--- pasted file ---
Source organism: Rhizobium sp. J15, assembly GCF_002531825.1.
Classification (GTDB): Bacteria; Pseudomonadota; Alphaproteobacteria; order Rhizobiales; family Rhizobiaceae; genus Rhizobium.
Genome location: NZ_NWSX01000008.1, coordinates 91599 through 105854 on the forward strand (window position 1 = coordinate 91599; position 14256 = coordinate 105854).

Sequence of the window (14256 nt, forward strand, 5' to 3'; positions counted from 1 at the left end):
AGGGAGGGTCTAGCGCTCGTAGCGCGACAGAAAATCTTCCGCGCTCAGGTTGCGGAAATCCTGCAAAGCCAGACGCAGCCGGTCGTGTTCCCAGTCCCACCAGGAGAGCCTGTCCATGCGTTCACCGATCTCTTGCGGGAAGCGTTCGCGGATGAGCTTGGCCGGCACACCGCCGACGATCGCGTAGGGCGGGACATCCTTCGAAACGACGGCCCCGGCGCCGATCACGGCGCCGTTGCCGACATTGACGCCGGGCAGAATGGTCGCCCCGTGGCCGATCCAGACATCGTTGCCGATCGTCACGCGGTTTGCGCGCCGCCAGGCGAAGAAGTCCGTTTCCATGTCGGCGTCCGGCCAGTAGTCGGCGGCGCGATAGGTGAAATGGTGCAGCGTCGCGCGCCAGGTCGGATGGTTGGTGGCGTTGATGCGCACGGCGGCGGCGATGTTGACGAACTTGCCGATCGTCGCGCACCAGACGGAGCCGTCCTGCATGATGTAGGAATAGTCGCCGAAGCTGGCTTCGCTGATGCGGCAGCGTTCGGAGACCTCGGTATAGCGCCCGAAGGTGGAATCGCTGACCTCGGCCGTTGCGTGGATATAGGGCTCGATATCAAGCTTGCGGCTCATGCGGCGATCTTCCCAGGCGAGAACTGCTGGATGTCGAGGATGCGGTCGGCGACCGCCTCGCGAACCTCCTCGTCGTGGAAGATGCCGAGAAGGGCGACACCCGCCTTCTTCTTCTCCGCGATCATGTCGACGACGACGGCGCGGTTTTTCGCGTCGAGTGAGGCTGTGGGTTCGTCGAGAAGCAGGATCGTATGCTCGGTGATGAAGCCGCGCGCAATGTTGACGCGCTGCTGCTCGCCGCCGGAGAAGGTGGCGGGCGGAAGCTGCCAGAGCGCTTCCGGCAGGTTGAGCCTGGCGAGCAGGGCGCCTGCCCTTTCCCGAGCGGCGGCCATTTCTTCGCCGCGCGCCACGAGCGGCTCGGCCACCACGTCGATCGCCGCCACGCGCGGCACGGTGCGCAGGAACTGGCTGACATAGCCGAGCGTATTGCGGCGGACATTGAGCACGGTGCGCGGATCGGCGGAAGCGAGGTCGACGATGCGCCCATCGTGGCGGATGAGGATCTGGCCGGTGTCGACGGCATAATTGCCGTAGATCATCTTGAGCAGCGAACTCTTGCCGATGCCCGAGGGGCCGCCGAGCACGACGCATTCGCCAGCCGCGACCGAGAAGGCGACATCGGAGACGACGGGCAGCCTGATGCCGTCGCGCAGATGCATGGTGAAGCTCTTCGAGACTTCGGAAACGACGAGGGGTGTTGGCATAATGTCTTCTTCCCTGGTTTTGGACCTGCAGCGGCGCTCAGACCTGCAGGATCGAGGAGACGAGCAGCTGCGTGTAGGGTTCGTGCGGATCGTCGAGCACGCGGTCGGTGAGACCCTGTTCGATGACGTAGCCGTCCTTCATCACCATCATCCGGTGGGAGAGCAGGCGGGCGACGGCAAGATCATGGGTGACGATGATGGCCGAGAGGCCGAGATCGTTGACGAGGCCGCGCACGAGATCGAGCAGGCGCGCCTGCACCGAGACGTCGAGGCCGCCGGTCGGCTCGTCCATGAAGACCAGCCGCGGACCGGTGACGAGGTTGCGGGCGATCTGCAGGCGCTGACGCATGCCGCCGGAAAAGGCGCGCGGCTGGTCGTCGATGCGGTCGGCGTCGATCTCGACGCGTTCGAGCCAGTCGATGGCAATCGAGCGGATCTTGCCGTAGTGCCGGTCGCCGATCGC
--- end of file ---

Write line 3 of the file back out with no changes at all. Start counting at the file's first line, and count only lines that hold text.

Genome location: NZ_NWSX01000008.1, coordinates 91599 through 105854 on the forward strand (window position 1 = coordinate 91599; position 14256 = coordinate 105854).